North Korea Threatens to Take Military Moves in Response to US-South Korean Drills

SEOUL, South Korea (AP) -- North Korea called the ongoing South Korean-U.S. military drills a plot to invade the country, as it threatened Tuesday to take unspecified "responsible" military steps in response.

The North's warning came a day after the South Korean and U.S. forces kicked off their annual computer-simulated command post training and a variety of field exercises for an 11-day run. This year's drills were to involve 48 field exercises, twice the number conducted last year.

In a statement carried by state media, the North's Defense Ministry said it "strongly denounces the reckless military drills of the U.S. and (South Korea) for getting more undisguised in their military threat to a sovereign state and attempt for invading it."

An unidentified ministry spokesperson said North Korea's military will "continue to watch the adventurist acts of the enemies and conduct responsible military activities to strongly control the unstable security environment on the Korean Peninsula."

The spokesperson didn't say what measures North Korea would take, but observers say North Korea will likely carry out missile tests or other steps to bolster its war capability.

South Korea's Defense Ministry said later Tuesday that its drills with the United States is a regular, defensive training. A ministry statement said South Korea will make an overwhelming response if North Korea launches direct provocations against it during the drills.

North Korea views its rivals' major military drills as invasion rehearsals, though South Korean and U.S. officials have repeatedly said they have no intentions of attacking the North. North Korea has previously reacted to South Korean-U.S. exercises with launches of a barrage of missiles into the sea.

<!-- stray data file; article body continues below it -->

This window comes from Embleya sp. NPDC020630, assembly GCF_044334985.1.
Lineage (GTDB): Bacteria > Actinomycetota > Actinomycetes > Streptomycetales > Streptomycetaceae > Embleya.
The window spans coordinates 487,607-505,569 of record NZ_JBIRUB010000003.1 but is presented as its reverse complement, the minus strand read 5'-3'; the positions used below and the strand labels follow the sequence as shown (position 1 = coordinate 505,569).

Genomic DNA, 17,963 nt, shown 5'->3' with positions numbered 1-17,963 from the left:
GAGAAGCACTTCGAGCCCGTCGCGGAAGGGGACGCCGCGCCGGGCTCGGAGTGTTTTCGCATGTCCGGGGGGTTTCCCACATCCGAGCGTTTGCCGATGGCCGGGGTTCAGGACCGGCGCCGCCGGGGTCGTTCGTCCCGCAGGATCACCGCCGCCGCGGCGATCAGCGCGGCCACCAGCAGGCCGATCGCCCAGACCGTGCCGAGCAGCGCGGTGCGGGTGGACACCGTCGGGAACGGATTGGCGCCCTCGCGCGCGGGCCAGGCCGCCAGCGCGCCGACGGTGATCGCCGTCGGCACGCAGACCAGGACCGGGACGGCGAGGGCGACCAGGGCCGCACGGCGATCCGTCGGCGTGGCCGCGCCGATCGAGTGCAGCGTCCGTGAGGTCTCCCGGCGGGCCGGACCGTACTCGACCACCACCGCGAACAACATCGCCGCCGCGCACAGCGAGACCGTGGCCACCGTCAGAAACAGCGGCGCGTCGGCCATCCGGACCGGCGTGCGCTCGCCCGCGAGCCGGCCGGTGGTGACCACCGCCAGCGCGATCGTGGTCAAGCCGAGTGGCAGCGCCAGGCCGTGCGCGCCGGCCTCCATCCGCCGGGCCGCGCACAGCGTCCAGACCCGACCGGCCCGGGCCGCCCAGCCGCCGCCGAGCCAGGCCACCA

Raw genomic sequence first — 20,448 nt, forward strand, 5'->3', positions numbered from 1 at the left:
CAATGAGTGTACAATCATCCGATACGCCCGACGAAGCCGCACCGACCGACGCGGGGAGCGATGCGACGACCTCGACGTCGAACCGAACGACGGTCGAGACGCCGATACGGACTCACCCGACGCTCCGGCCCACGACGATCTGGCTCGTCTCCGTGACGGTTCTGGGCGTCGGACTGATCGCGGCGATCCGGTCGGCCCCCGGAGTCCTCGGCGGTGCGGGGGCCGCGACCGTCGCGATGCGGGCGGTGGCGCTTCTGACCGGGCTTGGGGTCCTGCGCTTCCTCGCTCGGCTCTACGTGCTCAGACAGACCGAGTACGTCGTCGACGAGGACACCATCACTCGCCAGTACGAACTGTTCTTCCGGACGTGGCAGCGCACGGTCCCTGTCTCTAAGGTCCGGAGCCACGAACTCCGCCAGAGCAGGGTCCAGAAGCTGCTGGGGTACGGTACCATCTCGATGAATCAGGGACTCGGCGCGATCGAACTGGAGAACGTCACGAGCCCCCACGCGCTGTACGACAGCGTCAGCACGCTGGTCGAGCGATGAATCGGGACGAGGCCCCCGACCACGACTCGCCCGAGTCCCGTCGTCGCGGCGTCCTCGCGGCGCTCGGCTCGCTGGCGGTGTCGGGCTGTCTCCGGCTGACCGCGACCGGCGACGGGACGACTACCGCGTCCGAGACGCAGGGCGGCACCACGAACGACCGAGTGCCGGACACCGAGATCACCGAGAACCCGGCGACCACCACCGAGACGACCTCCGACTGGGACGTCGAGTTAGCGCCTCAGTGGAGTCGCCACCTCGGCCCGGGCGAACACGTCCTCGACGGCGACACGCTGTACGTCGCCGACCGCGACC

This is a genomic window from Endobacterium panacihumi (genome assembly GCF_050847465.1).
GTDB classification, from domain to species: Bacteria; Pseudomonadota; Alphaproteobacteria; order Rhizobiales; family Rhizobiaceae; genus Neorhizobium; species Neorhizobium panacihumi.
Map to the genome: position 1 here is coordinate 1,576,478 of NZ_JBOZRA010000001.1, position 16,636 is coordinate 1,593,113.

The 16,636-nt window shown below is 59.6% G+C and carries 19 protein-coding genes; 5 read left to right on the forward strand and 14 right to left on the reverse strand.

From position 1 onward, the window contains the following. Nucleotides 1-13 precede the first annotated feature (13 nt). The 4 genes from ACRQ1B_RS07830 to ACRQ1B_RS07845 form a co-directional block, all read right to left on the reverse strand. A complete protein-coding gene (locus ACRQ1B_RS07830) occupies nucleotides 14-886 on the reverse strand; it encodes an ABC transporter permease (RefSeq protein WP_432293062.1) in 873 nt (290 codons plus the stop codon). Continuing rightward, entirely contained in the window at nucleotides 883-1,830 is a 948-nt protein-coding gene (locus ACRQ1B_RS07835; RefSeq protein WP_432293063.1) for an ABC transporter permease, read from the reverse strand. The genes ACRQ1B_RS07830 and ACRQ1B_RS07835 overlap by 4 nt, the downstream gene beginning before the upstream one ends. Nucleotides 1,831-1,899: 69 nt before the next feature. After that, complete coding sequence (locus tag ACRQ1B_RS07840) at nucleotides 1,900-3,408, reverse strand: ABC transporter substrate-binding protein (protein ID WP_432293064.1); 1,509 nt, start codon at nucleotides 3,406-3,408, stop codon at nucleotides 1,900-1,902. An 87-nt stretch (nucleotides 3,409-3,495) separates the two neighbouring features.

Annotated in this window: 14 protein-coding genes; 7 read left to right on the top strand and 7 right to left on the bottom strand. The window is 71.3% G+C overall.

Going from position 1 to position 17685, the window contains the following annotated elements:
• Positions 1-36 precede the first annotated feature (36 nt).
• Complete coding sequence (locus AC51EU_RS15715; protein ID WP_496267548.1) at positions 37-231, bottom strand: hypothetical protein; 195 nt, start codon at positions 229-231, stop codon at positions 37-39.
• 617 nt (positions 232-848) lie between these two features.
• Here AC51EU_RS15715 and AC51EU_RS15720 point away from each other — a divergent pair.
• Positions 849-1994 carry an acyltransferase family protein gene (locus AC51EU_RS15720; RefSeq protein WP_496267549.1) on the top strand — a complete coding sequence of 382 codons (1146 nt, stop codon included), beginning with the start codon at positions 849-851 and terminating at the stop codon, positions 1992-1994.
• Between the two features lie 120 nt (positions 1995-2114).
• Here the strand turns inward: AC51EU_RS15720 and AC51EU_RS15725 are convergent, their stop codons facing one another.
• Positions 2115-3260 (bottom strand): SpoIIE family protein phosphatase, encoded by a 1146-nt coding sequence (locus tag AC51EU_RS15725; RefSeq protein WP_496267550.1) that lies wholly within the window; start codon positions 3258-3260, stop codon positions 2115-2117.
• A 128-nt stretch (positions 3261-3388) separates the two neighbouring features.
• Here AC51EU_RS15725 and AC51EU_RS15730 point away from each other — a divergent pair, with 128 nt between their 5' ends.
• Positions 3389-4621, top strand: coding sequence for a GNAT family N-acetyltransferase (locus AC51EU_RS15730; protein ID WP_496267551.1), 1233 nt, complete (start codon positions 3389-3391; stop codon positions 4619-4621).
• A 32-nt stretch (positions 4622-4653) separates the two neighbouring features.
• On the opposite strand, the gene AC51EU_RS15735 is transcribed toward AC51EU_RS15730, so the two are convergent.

South Korea's Joint Chiefs of Staff said last week that this year's military drills with the United States were designed to neutralize North Korean nuclear threats and would involve live-firing, bombing, air assault and missile interception drills.

Concerns about North Korea's nuclear program have grown in the past two years, as the North has test-launched missiles at a record pace and openly threatened to use nuclear weapons preemptively. The U.S. and South Korea have expanded their military exercises and increased the deployment of powerful U.S. military assets like aircraft carriers and nuclear-capable bombers in response.

This year, North Korea performed six rounds of missile tests and artillery firing drills. North Korean leader Kim Jong Un also declared his country won't seek reconciliation with South Korea and vowed to scrap the country's long-running goal of peaceful unification with South Korea. Kim said North Korea would take a more aggressive military posture along the disputed sea boundary with South Korea.

Experts say North Korea could believe a bigger weapons arsenal would provide it with a greater leverage in future diplomacy with the United States. They say North Korea is desperate to win an international recognition as a nuclear state, a status that it would think helps it win relief of U.S.-led economic sanctions.

North Korea is expected to further dial up tensions with more missile tests and warlike rhetoric this year as the U.S. and South Korea head into major elections. North Korea may stage limited provocation near the tense border with South Korea this year, experts say.